Comparing the amount of time taken for the SQL query used to start to return data (the ExecuteSqlDurationMs column from the query above) for the four partitions for the two refreshes showed the following:
The times for the four partitions vary a lot for the sequential refresh but are very similar for the parallel refresh; the January partition, which was refreshed first, is slower in both cases. The behaviour I described here regarding the first partition refreshed in a batch could be relevant.
Moving on to the Read Data phase, looking at the number of rows read per second (the RowsPerSecond column from the query above) shows a similar pattern:
There’s a lot more variation in the sequential refresh. Also, as you would expect, the number of rows read per second is much higher when partitions are refreshed sequentially compared to when they are refreshed in parallel.
Looking at the third main metric, the overall amount of time taken to refresh each partition (the TabularRefreshDurationMs column from the query above) again shows no surprises:
Each individual partition refreshes a lot faster in the sequential refresh – almost twice as fast – compared to the parallel refresh. Since four partitions are being refreshed in parallel during the second refresh, though, this means that any loss of throughput for an individual partition as a result of refreshing in parallel is more than compensated for by the parallelism, making the parallel refresh faster overall. This can be shown using by plotting the TabularRefreshStartTime and TabularRefreshEndTime columns from the query above on a timeline chart (in this case the Craydec Timelines custom visual) for each refresh and each partition:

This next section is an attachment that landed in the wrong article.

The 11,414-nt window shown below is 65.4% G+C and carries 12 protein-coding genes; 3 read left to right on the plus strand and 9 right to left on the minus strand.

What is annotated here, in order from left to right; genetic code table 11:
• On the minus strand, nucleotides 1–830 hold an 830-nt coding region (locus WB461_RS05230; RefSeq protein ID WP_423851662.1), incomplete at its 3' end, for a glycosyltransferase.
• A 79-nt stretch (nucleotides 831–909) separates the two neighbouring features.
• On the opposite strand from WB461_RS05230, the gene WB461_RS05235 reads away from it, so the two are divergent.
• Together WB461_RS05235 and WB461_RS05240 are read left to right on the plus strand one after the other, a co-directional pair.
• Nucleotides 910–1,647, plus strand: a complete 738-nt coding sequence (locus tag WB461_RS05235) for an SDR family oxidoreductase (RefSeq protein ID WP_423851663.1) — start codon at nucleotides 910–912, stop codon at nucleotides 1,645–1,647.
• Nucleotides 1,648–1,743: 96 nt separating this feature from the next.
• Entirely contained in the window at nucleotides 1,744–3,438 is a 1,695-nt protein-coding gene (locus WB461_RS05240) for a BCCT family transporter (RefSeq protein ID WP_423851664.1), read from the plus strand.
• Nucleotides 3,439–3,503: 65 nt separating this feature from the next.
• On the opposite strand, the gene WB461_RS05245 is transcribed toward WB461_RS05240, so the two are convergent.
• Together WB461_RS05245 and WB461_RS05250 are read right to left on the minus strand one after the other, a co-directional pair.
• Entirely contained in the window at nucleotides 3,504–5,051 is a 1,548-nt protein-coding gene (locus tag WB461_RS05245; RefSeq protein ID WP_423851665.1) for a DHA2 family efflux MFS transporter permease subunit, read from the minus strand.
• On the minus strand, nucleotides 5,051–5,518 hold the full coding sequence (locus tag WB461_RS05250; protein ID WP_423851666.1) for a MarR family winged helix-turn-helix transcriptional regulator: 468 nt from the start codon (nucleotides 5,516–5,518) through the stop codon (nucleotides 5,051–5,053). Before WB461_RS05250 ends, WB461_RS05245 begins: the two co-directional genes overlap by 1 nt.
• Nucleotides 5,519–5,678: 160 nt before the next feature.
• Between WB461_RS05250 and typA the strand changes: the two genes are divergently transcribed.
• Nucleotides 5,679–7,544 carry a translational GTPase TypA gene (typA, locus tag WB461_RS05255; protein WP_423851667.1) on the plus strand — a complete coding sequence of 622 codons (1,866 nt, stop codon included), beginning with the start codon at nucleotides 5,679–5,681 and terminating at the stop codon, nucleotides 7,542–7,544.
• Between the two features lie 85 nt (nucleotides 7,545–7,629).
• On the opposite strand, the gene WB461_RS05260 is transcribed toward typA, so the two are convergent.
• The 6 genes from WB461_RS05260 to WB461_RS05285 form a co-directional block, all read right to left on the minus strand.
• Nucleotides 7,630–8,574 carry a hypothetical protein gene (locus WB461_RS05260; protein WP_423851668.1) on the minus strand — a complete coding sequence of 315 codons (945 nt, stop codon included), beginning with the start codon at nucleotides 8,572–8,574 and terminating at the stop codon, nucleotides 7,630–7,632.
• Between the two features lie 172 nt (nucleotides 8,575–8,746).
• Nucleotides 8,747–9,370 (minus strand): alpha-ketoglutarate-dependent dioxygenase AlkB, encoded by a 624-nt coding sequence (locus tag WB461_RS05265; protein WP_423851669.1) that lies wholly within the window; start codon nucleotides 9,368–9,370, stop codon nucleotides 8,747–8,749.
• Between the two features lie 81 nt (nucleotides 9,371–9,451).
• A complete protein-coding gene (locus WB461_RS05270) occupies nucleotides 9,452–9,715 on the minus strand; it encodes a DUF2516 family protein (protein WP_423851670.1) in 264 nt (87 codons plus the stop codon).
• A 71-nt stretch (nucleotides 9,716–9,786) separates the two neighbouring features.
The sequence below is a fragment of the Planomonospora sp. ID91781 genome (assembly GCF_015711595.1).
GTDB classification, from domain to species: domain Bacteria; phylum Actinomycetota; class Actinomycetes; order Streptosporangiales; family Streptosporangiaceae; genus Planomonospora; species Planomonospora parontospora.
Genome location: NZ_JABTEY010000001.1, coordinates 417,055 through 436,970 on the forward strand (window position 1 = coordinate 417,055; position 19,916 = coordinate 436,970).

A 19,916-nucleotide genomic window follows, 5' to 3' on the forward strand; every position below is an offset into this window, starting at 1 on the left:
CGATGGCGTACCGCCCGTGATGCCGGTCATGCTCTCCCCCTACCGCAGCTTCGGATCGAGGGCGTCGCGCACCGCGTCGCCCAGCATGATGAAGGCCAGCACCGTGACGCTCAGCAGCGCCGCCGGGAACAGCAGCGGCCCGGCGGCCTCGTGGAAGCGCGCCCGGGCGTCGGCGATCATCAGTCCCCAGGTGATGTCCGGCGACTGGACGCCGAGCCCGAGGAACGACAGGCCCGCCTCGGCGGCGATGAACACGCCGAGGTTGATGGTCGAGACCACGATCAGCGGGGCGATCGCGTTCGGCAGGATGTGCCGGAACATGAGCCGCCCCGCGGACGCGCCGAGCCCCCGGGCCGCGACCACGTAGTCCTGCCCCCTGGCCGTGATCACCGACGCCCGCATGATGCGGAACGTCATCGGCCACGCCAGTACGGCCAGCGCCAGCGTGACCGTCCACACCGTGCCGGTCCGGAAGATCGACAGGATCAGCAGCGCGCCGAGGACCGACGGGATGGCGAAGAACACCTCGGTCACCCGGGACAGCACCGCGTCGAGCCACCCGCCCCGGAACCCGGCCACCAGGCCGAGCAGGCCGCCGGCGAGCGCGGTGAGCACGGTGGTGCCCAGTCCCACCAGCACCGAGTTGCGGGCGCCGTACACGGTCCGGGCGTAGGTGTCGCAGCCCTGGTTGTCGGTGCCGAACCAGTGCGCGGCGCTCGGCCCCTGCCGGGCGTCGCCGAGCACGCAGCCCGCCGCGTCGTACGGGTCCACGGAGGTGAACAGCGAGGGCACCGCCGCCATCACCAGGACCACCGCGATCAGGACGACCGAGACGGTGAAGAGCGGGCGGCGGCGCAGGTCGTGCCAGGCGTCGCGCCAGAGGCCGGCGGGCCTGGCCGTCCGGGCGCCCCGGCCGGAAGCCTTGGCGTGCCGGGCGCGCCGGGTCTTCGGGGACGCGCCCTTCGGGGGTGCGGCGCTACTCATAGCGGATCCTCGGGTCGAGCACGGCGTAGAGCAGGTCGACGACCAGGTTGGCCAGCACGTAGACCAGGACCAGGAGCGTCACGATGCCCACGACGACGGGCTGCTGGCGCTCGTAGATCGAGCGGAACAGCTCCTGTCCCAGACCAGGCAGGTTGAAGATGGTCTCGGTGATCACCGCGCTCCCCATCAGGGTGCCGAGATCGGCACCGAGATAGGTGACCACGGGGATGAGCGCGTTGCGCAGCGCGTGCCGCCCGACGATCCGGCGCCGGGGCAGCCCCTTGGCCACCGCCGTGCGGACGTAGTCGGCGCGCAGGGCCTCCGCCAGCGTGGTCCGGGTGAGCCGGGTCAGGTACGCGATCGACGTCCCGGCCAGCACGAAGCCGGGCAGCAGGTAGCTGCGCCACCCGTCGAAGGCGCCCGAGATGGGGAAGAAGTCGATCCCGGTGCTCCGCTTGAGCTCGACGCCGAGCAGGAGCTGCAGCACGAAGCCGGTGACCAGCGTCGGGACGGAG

On the left of the timeline you can see the first refresh where the partitions are refreshed sequentially, and how the overall duration is just over 20 minutes; on the right you can see the second refresh where the partitions are refreshed in parallel, which takes just under 10 minutes. Remember also that this is just looking at the partition refresh times, not the overall time taken for the refresh operation for all partitions, and it’s only a refresh of type dataOnly rather than a full refresh.
So does this mean more parallelism is better? That’s not what I’ve been trying to say here: more parallelism is better for overall throughput in this test but if you keep on increasing the amount of parallelism you’re likely to reach a point where it makes throughput and performance worse. The message is that you need to test to see what the optimal level of parallelism – or any other factor you can control – is for achieving maximum throughput during refresh.
These tests only show throughput at the level of the ReadData event for a single partition, but as mentioned in my previous post there is even more detailed data available with the ProgressReportCurrent event. In my next post I’ll take a closer look at that data.
[Thanks to Akshai Mirchandani for providing some of the information in this post, and hat-tip to my colleague Phil Seamark who has already done some amazing work in this area]